Gender-Diverse Secondary Students in China Face Disproportionate Rates of Anxiety, Depression

transgender symbol on hand
transgender symbol on hand
Transgender or gender nonconforming adolescents face a wide range of physical and mental health concerns. In mainland China, a school-based study explores the prevalence and mental health status of these adolescents.

Study data published in JAMA Network Open suggest that gender diverse students in China shoulder a greater psychiatric burden than their cisgender peers. Compared to cisgender adolescents, transgender and nonbinary youth in China reported greater rates of depression, anxiety, self-harm, and suicide ideation or attempt.

Gender diverse youth also reported greater rates of in-school bullying than their peers. Results from this study underscore the need for school-based interventions to support the mental well-being of transgender or gender nonconforming (TGNC) adolescents.

This cross-sectional survey study enrolled students attending 18 public secondary schools in the city of Suzhou, China. Data were collected between June and July of 2019.

Student gender identity was determined using 2 metrics: assigned gender at birth and perceived gender. Those whose assigned gender was congruent with current gender were classified as cisgender. Those whose assigned gender was different from their current gender were classified as transgender.

Students who wrote that their perceived gender was “neither male nor female” were classified as non-binary. Students who indicated that they were “unsure” about their current gender were considered “questioning.”

A battery of validated physical and psychiatric health questionnaires was used to measure student health. Self-harm and suicidality were assessed by asking participants to describe self-harm thoughts and behavior, suicidal thoughts, suicide plan, and suicide attempts. Participants were also asked to report if they had experienced bullying during the prior academic year. Mixed-effects logistic regression was performed to assess the relationship between gender identity and student health. Results were expressed as odds ratios (ORs) with 95% confidence intervals (CIs).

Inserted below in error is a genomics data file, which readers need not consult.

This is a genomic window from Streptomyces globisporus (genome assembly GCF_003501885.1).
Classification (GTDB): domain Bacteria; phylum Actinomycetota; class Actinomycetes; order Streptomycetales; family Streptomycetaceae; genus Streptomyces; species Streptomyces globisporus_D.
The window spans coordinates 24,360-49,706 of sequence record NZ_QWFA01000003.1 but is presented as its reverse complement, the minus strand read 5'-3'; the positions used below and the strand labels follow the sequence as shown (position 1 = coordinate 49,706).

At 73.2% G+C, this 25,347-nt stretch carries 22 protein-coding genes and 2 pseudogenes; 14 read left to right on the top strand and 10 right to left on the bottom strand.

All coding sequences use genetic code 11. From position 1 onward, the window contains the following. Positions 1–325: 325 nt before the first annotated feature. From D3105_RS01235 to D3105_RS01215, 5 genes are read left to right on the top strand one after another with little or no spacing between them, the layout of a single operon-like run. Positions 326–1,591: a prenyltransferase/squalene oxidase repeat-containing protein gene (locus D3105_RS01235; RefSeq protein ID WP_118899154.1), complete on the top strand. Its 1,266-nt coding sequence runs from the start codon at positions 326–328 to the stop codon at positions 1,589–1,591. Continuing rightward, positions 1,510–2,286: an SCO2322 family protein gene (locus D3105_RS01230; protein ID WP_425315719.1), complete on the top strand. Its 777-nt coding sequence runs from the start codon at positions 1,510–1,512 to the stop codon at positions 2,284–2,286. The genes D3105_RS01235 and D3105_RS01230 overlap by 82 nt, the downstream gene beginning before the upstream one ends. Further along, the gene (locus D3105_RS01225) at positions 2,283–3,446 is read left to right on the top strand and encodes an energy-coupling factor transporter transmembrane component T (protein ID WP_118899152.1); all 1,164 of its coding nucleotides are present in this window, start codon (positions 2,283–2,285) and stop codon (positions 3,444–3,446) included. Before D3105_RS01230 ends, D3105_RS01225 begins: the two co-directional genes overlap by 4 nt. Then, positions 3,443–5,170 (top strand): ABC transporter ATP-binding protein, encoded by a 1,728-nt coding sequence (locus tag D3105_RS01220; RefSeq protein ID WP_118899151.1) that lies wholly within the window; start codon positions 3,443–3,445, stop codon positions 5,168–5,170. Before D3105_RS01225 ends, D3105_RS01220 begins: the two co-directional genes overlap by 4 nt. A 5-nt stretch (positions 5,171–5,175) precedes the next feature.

A total of 12,108 adolescents participated in the survey. Mean age was 15.8 ± 1.0 years. Of participants who were assigned male at birth (AMAB), 5855 (89.8%) were classified as cisgender boys; 208 (3.2%) as transgender girls; 138 (2.1%) as non-binary; and 317 (4.9%) as questioning. Among participants who were assigned female at birth (AFAB), 4142 (74.1%) were classified as cisgender girls; 861 (15.4%) as transgender boys; 112 (2.0%) as non-binary; and 475 (8.5%) as questioning.

Compared to cisgender youth, TGNC youth reported significantly lower overall health, greater depression symptoms, greater anxiety symptoms, poorer sleep, and higher rates of suicide ideation (all P <.001). TGNC youth were also much more likely to report experiences of past-year bullying from peers (P <.001).  Specifically, TGNC who were AMAB were approximately twice as likely to experience bullying at school compared to cisgender boys (transgender girls: OR, 2.34 [95% CI, 1.64-3.33]; non-binary AMAB youth: 1.97 [1.23-3.16]; and questioning AMAB youth: 1.95 [1.43-2.67]).

Both cisgender girls and TGNC youth were at greater risk of reporting thoughts of self-harm and suicide compared to cisgender boys. Compared to cisgender boys, these same groups were also much more likely to report deliberate self-harm within the past month (cisgender girls: OR, 1.49 [95% CI, 1.33-1.68]; transgender girls: 2.74 [1.93-3.91]; transgender boys: 3.06 [2.57-3.66]; nonbinary AMAB youth: 2.56 [1.66-3.94]; nonbinary AFAB youth: 3.06 [1.95-4.81]; questioning AMAB youth: 2.14 [1.56-2.92]; and questioning AFAB youth: 2.53 [2.00-3.01]) and prior suicide attempt (transgender girls: 4.35 [2.88-6.56]; transgender boys: 2.92 [2.26-3.76]; nonbinary AMAB youth: 3.94 [2.36-6.55]; nonbinary AFAB youth: 3.06 [1.67-5.63]; questioning AMAB youth: 2.61 [1.73-3.94]; and questioning AFAB youth: OR, 1.93 [1.33-2.81]).

The primary study limitations were the cross-sectional design and the sampling of an urbanized region. Results may not be generalizable to youth in more rural areas of China. Additionally, participants’ interpretation of gender identity questions may have varied and led to an underreporting of gender minority status. Even so, results suggest significant gaps in mental and physical health between TGNC youth and their cisgender peers. Concerted efforts to support the well-being of gender minority students are essential, particularly in a school environment.

“[F]indings suggest a compelling need for researchers, practitioners, and policy makers to address…mental health problems [among] TGNC adolescents,” the investigators wrote.


Wang Y, Yu H, Yang Y, et al. Mental health status of cisgender and gender-diverse secondary school students in China. JAMA Netw Open. 2020 Oct 1;3(10):e2022796. doi: 10.1001/jamanetworkopen.2020.22796